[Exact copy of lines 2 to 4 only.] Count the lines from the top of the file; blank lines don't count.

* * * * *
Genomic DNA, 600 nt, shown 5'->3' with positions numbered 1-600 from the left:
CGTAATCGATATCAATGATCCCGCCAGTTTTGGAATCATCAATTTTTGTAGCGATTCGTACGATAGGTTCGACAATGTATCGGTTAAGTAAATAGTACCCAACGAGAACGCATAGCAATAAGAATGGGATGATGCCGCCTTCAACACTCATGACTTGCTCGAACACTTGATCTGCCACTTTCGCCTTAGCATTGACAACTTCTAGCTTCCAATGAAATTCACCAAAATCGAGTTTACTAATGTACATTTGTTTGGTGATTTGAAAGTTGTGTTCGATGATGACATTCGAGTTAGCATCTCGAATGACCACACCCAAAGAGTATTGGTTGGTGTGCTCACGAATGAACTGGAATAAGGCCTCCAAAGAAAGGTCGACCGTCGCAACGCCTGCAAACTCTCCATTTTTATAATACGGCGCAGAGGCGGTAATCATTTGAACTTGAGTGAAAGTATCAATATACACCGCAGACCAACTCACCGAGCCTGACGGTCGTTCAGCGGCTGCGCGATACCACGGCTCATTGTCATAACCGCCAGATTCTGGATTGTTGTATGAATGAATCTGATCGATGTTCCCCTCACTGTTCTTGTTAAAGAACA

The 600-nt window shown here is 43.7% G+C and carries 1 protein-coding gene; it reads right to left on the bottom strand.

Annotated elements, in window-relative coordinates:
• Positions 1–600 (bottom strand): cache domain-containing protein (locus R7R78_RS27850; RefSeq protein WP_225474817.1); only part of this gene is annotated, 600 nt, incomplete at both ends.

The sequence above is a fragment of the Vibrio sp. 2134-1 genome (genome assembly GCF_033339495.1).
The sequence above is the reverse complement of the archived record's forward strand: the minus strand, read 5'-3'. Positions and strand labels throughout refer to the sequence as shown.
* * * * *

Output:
CGTAATCGATATCAATGATCCCGCCAGTTTTGGAATCATCAATTTTTGTAGCGATTCGTACGATAGGTTCGACAATGTATCGGTTAAGTAAATAGTACCCAACGAGAACGCATAGCAATAAGAATGGGATGATGCCGCCTTCAACACTCATGACTTGCTCGAACACTTGATCTGCCACTTTCGCCTTAGCATTGACAACTTCTAGCTTCCAATGAAATTCACCAAAATCGAGTTTACTAATGTACATTTGTTTGGTGATTTGAAAGTTGTGTTCGATGATGACATTCGAGTTAGCATCTCGAATGACCACACCCAAAGAGTATTGGTTGGTGTGCTCACGAATGAACTGGAATAAGGCCTCCAAAGAAAGGTCGACCGTCGCAACGCCTGCAAACTCTCCATTTTTATAATACGGCGCAGAGGCGGTAATCATTTGAACTTGAGTGAAAGTATCAATATACACCGCAGACCAACTCACCGAGCCTGACGGTCGTTCAGCGGCTGCGCGATACCACGGCTCATTGTCATAACCGCCAGATTCTGGATTGTTGTATGAATGAATCTGATCGATGTTCCCCTCACTGTTCTTGTTAAAGAACA

The 600-nt window shown here is 43.7% G+C and carries 1 protein-coding gene; it reads right to left on the bottom strand.

Annotated elements, in window-relative coordinates: